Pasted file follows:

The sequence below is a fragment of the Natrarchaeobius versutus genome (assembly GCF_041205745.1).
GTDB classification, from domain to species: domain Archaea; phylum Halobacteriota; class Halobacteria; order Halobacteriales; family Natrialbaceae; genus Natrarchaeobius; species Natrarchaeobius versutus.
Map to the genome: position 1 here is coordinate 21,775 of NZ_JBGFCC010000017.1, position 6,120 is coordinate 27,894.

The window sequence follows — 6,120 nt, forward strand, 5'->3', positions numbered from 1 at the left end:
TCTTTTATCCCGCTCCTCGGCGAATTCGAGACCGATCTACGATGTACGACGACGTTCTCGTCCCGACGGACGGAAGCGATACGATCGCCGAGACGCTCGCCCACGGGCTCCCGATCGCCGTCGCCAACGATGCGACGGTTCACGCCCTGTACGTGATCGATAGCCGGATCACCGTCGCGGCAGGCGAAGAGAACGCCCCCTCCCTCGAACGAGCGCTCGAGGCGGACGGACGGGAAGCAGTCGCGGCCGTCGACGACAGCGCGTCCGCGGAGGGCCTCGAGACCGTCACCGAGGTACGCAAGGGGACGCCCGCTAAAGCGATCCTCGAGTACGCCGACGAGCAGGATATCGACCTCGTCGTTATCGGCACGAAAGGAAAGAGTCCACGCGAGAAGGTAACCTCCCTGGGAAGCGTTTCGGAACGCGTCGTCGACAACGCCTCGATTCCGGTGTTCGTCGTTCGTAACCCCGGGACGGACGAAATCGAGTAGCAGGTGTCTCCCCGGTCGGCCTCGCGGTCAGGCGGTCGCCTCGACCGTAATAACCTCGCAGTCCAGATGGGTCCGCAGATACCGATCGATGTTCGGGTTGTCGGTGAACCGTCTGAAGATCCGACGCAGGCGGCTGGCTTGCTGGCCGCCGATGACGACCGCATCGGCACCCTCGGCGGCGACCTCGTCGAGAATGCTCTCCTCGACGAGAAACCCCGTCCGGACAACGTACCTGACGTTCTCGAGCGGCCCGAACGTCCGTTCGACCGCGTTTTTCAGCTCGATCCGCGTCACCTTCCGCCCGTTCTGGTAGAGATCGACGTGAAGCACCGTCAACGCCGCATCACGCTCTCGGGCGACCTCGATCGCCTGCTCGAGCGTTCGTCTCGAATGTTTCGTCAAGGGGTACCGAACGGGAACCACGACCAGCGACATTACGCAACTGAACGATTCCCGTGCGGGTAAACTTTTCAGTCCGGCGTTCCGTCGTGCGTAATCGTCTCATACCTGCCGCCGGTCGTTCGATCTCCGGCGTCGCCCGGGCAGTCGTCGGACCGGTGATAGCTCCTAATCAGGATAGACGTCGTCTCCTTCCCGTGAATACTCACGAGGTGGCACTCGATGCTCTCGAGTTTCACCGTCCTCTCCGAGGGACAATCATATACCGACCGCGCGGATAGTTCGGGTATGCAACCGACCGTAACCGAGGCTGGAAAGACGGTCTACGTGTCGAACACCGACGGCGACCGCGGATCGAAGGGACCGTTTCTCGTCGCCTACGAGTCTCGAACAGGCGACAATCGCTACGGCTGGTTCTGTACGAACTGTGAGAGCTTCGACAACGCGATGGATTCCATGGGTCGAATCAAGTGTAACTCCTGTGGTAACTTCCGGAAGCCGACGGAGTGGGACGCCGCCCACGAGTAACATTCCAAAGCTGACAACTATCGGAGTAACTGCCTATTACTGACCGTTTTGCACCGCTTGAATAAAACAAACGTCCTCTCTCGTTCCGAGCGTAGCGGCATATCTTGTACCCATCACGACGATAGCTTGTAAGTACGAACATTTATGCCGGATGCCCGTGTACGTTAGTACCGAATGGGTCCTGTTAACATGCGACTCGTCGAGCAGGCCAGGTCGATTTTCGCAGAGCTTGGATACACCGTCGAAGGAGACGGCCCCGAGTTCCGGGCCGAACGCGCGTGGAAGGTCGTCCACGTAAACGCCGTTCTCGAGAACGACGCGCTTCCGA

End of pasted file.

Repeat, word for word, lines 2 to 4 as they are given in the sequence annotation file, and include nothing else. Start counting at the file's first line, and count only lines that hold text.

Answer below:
GTDB classification, from domain to species: domain Archaea; phylum Halobacteriota; class Halobacteria; order Halobacteriales; family Natrialbaceae; genus Natrarchaeobius; species Natrarchaeobius versutus.
Map to the genome: position 1 here is coordinate 21,775 of NZ_JBGFCC010000017.1, position 6,120 is coordinate 27,894.

The window sequence follows — 6,120 nt, forward strand, 5'->3', positions numbered from 1 at the left end: